Marvin Hamlisch was a Jewish American composer and one of only four people ever to win a Pulitzer Prize and an Emmy, Grammy, Oscar, Tony Award.
Hamlisch (born June 2, 1944) was born in New York to Jewish parents of Austrian descent. A child prodigy on the piano, Hamlisch was accepted into what is now the Julliard School Pre-College Division when he was only seven years old. Over the course of the next few years he worked as a rehearsal pianist with Barbara Streisand and as a party player for Sam Spiegel. In 1963, Hamlisch enrolled at Queens College and graduated with a Bachelor of Arts in 1967.
At the age of 21, Hamlisch scored his first true hit when the song "Sunshine, Lollipops, and Rainbows" reached number 13 on the Billboard Hot 100 in the summer of 1965. In 1968, he composed his first film score for the movie The Swimmer starring Burt Lancaster and Janet Landgard.
Real success for Hamlisch came in the 1970's. In 1973, he adapted ragtime music for the movie The Sting, whose theme song hit #1 on the Billboard Adult Contemporary Chart and #3 on the Hot 100. In 1974, he was two Academy Awards and four Grammy Awards for his musical score to the romantic drama The Way We Were. In 1975, he composed the score for the Broadway musical "A Chorus Line," winning both a Tony Award and a Pulitzer Prize. In 1977, he co-wrote the lead song for the James Bond classic The Spy Who Loved Me for which he was nominated for an Oscar.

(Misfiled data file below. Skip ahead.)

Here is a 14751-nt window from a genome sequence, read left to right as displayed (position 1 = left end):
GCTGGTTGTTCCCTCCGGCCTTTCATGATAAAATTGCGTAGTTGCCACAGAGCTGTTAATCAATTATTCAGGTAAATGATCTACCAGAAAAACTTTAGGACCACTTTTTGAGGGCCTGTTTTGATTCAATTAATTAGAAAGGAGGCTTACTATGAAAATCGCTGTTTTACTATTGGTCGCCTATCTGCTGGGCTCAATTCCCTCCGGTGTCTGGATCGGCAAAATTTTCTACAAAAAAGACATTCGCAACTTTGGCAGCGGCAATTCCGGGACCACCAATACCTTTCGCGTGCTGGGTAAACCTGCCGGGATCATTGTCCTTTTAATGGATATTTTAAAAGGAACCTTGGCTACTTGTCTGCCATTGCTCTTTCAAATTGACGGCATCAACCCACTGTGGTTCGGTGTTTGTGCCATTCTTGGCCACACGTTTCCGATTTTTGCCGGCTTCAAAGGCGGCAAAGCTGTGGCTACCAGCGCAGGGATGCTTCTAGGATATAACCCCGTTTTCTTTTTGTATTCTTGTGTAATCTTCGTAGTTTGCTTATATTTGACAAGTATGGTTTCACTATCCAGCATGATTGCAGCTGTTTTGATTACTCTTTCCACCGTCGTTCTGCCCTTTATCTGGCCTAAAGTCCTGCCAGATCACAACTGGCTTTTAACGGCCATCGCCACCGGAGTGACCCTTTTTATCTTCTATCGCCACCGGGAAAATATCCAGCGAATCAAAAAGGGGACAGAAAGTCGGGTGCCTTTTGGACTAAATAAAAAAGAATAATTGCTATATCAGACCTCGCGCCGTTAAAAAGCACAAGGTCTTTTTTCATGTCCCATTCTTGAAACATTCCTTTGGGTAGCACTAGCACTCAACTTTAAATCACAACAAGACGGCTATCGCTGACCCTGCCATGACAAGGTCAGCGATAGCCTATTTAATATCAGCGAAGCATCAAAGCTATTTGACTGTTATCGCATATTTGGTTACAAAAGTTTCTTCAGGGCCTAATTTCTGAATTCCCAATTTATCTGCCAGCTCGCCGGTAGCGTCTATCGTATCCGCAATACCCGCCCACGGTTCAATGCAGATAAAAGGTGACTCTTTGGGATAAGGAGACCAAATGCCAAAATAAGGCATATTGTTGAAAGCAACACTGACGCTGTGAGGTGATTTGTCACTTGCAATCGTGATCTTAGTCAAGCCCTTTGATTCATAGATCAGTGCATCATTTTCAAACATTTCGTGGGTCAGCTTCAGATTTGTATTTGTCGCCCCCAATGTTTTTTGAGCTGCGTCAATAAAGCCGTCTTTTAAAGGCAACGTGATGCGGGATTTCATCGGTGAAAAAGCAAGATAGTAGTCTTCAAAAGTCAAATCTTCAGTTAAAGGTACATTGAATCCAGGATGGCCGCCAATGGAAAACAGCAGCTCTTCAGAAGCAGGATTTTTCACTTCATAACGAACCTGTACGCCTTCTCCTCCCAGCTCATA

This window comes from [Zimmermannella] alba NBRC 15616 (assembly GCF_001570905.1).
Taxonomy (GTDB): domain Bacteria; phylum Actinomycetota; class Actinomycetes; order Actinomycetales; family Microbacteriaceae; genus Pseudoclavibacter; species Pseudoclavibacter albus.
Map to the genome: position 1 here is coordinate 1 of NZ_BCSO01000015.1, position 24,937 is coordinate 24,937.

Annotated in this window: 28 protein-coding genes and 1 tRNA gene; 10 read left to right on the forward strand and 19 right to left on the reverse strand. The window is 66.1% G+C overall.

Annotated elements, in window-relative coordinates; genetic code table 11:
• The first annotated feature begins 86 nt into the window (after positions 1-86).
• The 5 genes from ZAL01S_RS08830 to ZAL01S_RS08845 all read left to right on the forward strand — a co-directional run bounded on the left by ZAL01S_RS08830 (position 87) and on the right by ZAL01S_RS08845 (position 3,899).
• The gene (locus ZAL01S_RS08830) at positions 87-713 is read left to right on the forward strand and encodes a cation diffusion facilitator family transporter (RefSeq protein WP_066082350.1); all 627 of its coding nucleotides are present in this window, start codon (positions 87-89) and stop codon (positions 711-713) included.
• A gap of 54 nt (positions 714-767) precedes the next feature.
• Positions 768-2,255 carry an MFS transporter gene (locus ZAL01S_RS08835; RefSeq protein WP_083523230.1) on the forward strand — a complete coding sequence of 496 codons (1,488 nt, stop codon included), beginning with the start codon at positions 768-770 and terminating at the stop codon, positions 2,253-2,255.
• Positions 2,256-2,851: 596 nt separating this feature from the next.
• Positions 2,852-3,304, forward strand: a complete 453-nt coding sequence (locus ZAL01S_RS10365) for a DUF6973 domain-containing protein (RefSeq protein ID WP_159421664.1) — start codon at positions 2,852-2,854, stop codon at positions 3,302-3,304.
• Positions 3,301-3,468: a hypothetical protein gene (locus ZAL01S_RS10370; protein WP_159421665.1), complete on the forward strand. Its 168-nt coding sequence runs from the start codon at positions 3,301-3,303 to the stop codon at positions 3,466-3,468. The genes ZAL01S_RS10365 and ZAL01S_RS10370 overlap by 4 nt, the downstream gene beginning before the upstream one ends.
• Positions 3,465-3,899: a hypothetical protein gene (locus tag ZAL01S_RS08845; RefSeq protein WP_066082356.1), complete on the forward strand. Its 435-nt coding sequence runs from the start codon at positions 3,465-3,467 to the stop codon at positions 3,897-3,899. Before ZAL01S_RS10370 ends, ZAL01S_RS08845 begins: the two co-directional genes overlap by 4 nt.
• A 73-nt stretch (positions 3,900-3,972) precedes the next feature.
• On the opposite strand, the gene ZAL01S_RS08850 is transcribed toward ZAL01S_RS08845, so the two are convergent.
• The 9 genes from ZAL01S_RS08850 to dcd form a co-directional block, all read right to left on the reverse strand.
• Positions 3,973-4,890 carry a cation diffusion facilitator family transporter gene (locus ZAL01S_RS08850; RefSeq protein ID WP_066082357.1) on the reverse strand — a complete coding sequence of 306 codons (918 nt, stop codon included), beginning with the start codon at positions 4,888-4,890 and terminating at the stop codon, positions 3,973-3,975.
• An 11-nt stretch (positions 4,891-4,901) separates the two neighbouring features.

Through the 1980's and 1990's, he continued to compose new musical scores and also worked with Barbara Streisand on her 1994 concert tour of the US and England as well as her television special, "Barbara Streisand: The Concert," for which he won two Emmy Awards.
In total, Hamlisch won three Academy Awards, two Golden Globes, four Emmy Awards, four Grammy Awards, a Pulitzer Prize, and a Tony Award. He was inducted into the Long Island Music Hall of Fame in 2008 and was awarded a Lifetime Achievement Award at the World Soundtrack Awards in 2009. His musical scores appeared in 45 movies and films, including such classics as A Streetcar Named Desire, Sophie's Choice, and The Informant.
Over the course of his long and distinguished career, Hamlisch served as principal pops conductor for orchestras in Pittsburgh, Milwaukee, Dallas, Pasadena, Seattle, and San Diego.
On August 6, 2012, at the age of 68, Hamlisch passed away following a brief illness. Marking his passing, Streisand released a statement praising Hamlisch, stating that "his brilliantly quick mind, his generosity and delicious sense of humor that made him a delight to be around." In honor of Hamlisch's work in the arts, Manhattan's forty Broadway theatres all dimmed their lights for one minute.